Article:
Re: Pros & Cons of Bilingual Ed
Philip Cain (email@example.com)
Sun, 19 Jan 1997 22:44:31 GMT
firstname.lastname@example.org (Linda E Lombardo) wrote:
>Correct me if I'm wrong but doesn't current research
>suggest that immersion is the best way overall to
>help students become fluent in a new language?
>And wasn't that always true?
>I believe they found that bilingual education became
>teaching in only the native language because when
>given a choice they will only listen to what is easier.
>Who wouldn't? I truly feel that you are doing a
>great disservice to students when you don't help
>them to become fluent as quickly as possible.
>Sometimes you have to be "cruel" to be kind. If
>you really care about your students you will give
>them the tools they will need for school, career,
>and life in this country.
Current neurobiological research says that the best time to learn a
new language is before 8 years old. Before then, the speech center of
the brain is still developing and is eager to acquire all kinds of
There is no such thing during this time of a language that is
'easier'. After 8, when the speech center is finished developing,
there is a sense of 'easier' in that the brain can no longer deveop
new brain structures for language and a new language that the current
structures can't absorb is not as 'easy'.
We have to be careful here, though. If an 8-year-old child has heard
only one language in life, then any new language will be percieved as
harder because there are no brain structures for leaning variants in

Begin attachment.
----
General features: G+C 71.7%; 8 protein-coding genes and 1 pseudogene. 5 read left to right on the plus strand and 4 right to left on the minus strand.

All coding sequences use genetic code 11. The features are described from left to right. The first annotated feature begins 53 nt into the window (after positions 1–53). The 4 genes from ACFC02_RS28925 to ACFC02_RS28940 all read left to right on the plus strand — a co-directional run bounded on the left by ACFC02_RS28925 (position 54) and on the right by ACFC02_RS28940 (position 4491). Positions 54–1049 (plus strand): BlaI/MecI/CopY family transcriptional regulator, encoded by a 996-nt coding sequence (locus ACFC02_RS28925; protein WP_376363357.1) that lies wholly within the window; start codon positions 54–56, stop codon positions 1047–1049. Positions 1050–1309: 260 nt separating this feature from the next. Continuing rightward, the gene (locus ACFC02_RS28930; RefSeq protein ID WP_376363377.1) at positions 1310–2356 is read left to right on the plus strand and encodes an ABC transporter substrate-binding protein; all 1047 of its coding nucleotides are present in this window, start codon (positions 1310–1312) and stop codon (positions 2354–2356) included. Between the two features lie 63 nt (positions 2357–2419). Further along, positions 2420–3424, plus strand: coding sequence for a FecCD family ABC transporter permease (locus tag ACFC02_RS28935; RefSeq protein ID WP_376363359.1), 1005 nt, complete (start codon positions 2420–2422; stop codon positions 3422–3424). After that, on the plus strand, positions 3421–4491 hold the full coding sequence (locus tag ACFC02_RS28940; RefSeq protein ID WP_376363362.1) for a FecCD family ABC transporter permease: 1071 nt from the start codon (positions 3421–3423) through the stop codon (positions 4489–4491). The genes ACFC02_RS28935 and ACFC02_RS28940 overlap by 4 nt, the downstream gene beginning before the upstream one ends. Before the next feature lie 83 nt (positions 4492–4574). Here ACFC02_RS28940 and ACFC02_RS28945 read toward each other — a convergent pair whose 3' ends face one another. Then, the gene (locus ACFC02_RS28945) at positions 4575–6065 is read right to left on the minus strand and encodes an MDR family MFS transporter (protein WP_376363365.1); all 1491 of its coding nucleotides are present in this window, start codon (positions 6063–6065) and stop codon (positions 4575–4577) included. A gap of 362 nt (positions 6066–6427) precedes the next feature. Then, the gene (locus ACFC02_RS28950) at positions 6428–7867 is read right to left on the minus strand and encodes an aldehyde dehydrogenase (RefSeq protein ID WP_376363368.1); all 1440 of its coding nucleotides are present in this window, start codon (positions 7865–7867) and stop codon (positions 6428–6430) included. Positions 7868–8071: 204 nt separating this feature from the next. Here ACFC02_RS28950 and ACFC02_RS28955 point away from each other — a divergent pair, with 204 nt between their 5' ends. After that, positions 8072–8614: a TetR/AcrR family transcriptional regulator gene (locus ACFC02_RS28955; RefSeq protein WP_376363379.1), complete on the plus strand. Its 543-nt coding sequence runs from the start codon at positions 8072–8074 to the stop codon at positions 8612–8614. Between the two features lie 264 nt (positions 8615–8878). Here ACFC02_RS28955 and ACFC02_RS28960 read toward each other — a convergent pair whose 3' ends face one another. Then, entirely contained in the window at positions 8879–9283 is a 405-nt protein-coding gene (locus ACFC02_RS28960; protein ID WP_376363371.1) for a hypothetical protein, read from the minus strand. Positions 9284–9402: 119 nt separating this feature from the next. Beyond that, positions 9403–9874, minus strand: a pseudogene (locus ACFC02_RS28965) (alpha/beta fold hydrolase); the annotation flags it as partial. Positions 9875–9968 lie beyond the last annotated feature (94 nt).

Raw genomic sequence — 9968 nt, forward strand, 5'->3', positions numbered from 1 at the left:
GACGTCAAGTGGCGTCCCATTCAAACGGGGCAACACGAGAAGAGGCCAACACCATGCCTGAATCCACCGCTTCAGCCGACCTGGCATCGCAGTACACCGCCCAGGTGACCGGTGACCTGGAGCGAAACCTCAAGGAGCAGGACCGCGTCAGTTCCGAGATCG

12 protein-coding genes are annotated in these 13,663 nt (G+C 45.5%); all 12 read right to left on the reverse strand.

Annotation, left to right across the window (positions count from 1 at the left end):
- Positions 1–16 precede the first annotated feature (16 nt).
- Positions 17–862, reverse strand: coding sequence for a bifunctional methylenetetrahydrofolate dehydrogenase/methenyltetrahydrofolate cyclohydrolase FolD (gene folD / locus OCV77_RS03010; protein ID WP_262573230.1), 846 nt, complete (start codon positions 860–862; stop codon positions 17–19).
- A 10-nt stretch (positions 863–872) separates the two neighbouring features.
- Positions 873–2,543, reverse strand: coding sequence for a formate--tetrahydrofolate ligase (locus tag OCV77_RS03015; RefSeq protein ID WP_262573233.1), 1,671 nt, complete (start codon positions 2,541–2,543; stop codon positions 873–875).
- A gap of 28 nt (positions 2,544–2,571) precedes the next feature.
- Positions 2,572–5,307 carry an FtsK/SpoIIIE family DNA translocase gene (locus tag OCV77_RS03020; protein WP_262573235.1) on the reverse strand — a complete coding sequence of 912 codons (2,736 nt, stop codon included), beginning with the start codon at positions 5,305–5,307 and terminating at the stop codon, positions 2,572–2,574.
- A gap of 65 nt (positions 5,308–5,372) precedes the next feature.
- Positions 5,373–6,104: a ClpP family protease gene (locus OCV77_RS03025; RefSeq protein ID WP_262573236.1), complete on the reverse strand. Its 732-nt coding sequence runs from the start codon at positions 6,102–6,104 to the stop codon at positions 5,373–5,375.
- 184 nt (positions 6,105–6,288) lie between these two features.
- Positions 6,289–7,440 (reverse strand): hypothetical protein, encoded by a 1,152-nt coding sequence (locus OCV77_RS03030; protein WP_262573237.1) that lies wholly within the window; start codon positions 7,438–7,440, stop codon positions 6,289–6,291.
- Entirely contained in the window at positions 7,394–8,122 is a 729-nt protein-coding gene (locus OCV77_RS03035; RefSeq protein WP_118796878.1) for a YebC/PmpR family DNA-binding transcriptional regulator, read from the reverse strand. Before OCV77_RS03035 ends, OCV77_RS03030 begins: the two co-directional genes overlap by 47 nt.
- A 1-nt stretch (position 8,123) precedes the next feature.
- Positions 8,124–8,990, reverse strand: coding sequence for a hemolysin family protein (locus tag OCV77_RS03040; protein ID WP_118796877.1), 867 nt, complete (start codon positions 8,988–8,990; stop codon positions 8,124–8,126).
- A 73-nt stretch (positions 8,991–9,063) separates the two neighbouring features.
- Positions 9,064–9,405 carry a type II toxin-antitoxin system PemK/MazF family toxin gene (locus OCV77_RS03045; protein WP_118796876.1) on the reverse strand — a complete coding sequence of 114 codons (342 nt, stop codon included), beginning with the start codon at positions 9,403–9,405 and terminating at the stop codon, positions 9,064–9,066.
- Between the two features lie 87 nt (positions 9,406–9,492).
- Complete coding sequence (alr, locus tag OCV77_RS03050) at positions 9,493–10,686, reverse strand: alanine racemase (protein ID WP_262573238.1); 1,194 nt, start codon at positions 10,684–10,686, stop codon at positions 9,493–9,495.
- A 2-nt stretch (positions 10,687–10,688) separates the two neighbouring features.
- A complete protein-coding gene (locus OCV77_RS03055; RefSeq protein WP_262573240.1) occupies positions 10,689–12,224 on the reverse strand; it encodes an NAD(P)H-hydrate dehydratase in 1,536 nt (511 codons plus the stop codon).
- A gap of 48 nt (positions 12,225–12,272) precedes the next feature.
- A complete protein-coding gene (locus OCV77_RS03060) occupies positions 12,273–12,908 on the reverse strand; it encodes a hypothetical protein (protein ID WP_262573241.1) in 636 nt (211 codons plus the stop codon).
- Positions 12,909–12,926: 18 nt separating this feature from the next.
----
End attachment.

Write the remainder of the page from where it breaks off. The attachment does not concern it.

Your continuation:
grammar, syntax and pronunciation. But if a child is bilingual by 8,
then learning a third language may come naturally because the brain is
already programmed to accept variants.
Even more subtle is the idea that the speech center may be affected by
stimulus that is not related to obvious 'new' languages. An 8-year-old
with one language may find the acquisition of a second language easy
because the brain was stimulated by language-like variants (moving
from one part of the country to another or reading and role playing
that included acting out different speech patterns, for example). If
this stimulation was rich, a child may not have much difficulty in
learning a new language.
If the goal is to develop languages skills in students, my take is
that elementary education has, at most, three years to do the job with
starting first-graders and that secondary teachers haven't a prayer. I
would further suggest that exposure should be by immersion from the
And the language chosen makes no difference at all if it has a fully
developed grammar. Pig latin won't do but Sanskrit, Mandarin, Greek or
Latin would do nicely<g>. Of course, the language chosen would
probably be one that is more immediately useful, but he central
educational goal should be to send the brain, while it can do
something about it, the message that there is much more to prepare for
than it has in the past.